Thu, 10 Apr 1997 15:30:04 -0400
[Usefulness of finalizers for files backing "ropes" in an editor.]
I don't think we actually disagree. I'm saying thatt, *in general*, using finalizers to (attempt to) implement an abstraction on
top of files which hides errors, lack of file descriptors, etc., will fail.
You've described a specialized example, ropes, which open files read-only, so
don't have to deal with asynchronous errors, can afford to close a file to
return the descriptor in times of need, then later open it again and position
back to where they were, etc. (Not that finalizers would help you implement the
I don't disagree that finalizers are a useful tool. But they are a tool that
should be used relatively rarely, in well-defined situations. Problems arise
when people try to elevate finalizers to a central role. Perhaps a good analogy
is to exception handling. It's a wonderful program structuring tool, and works
extremely well in its intended role as a way of dealing with rare conditions.
It's certainly possible to use it as a basic program design technique, analogous
perhaps to failure in SNOBOL4 and Icon. You can come up with some really
elegant expressions of algorithms that way. But the resulting code will run
like a dog, since exception handling is slow in just about every implementation.
There's even an analogue to this at a lower level. One can write some very
elegant numerical algorithms that rely on IEEE FP arithmetic, and in particular
on its handling of various exceptional conditions. Bad idea. Real hardware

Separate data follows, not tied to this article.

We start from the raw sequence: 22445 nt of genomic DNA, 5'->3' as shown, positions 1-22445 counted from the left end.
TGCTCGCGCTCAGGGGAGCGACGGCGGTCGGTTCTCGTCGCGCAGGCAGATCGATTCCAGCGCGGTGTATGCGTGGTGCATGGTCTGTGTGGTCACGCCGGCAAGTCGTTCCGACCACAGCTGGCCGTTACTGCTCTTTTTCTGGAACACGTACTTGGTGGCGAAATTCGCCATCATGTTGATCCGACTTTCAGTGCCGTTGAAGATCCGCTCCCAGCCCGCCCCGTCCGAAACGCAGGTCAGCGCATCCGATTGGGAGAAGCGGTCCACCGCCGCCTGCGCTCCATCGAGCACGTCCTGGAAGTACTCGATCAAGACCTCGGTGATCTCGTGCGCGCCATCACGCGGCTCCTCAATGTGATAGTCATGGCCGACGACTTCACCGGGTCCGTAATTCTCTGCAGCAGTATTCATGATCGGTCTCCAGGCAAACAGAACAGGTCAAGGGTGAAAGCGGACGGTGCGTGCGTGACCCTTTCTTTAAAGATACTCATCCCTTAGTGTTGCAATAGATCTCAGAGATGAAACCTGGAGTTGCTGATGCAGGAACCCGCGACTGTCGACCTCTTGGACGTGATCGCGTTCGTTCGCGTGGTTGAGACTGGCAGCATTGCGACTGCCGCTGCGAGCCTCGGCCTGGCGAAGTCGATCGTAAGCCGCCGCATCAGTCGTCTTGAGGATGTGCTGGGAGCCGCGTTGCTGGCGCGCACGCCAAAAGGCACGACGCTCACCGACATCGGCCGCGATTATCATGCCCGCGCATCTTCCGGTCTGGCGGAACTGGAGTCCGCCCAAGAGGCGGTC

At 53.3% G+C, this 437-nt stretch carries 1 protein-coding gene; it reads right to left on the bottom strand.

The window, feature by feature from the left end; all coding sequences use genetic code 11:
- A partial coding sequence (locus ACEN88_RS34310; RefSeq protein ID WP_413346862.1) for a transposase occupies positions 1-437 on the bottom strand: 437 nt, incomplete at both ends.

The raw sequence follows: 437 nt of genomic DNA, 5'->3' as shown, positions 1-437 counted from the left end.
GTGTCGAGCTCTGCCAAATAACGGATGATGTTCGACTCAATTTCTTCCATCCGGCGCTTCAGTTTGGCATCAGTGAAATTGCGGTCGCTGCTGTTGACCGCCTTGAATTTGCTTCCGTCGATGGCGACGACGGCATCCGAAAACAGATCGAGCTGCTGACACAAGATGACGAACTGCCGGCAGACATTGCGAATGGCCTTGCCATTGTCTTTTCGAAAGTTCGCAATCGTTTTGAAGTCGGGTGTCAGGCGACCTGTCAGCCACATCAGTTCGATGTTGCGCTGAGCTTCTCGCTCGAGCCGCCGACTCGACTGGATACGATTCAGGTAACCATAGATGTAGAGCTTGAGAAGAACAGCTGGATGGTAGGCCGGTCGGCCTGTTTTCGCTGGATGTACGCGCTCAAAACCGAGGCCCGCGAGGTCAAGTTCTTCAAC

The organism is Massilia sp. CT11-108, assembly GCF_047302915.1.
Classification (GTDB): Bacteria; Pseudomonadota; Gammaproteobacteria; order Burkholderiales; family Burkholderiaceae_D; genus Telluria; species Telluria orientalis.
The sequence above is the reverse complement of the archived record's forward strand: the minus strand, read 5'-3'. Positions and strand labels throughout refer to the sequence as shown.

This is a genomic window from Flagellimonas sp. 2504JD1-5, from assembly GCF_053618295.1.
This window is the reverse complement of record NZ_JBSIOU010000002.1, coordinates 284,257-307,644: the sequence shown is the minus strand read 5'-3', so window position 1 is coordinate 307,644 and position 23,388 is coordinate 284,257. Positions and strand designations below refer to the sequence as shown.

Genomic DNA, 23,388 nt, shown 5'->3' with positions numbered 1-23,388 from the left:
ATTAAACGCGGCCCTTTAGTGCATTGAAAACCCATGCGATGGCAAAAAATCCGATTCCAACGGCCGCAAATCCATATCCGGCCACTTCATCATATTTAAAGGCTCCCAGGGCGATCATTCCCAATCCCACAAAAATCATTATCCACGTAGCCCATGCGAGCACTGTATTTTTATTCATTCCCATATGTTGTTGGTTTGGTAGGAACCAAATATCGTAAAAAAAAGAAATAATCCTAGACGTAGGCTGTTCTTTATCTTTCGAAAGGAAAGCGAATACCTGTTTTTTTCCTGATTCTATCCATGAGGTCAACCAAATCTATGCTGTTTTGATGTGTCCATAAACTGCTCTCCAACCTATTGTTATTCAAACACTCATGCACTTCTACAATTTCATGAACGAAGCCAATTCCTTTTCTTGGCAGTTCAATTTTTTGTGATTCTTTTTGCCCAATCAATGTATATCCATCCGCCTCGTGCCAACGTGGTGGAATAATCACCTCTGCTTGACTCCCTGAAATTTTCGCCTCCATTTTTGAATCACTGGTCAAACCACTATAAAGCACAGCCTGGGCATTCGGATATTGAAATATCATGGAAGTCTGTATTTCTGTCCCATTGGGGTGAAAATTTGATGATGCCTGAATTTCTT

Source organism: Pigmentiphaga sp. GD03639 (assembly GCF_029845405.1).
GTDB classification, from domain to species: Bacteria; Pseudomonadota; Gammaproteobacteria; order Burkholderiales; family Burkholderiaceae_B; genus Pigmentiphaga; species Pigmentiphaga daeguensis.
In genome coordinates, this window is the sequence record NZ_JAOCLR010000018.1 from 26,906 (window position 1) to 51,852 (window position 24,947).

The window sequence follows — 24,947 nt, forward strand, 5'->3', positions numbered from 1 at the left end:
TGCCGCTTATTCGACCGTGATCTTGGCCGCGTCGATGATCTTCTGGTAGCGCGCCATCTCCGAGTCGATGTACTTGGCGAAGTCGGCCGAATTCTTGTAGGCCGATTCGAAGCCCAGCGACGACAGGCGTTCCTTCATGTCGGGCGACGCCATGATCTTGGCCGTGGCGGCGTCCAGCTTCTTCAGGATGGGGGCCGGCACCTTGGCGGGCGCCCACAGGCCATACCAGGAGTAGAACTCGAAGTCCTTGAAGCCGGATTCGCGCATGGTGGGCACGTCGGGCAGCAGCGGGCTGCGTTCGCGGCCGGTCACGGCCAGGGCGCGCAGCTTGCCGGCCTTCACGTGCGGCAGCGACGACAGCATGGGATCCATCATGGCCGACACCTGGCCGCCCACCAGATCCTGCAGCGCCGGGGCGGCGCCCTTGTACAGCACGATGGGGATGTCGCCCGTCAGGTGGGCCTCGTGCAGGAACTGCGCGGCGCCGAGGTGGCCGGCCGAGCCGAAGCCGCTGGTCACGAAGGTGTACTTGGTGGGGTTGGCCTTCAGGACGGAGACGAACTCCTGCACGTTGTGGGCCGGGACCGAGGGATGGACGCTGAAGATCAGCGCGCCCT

rarely implements the full model; exceptional conditions are punted to software,
and will be very slow. Fine for the typical, intended uses; killers when they
end up in the main line of execution.
The problem with finalizers isn't *exactly* like the problem with exceptions.
It's not that finalizers are, or have to be, inefficient. Rather, it's that the
actual abstract properties they can safely be assumed to have are pretty
limited. Safe? Sure? Prompt? Which do you want? What will you pay for them?
As they say, when all you have is a hammer, everything looks like a nail. The
typical modern programming language provides all sorts of structuring tools
appropriate to different uses. Pick any one detailed semantics for finalizers -
with weak guarantees and high performance, or strong guarantees and a great deal
of overhead - and what you get isn't a hammer; it's a single hex key, say.
Great at what it does; you *could* use it as a punch, a pry, perhaps even as a
hammer - but it's not really *good* at any of those things.
PS: The old, dead pre-X VMS window system, VWS, used an I/O channle *per
window*. This had all sorts of nice properties in the interface you ended up
with - after all, a window *is* a kind of virtualized I/O device, isn't it - but
could be used on VMS only because the number of I/O channels a process could
open could cheaply be set very large - typically in the thousands, for systems
running VWS. Such an interface would never have flown on Unix, which in those
days typically allowed 20 file descriptors per process, and today usually allows
on the order of 64 by default, and perhaps 1024 maximum. So, yes, file
descriptors are *still* precious resources, in that you have to think about how
you are using them in the way we used to have to think about memory - but
generally no longer do. -- J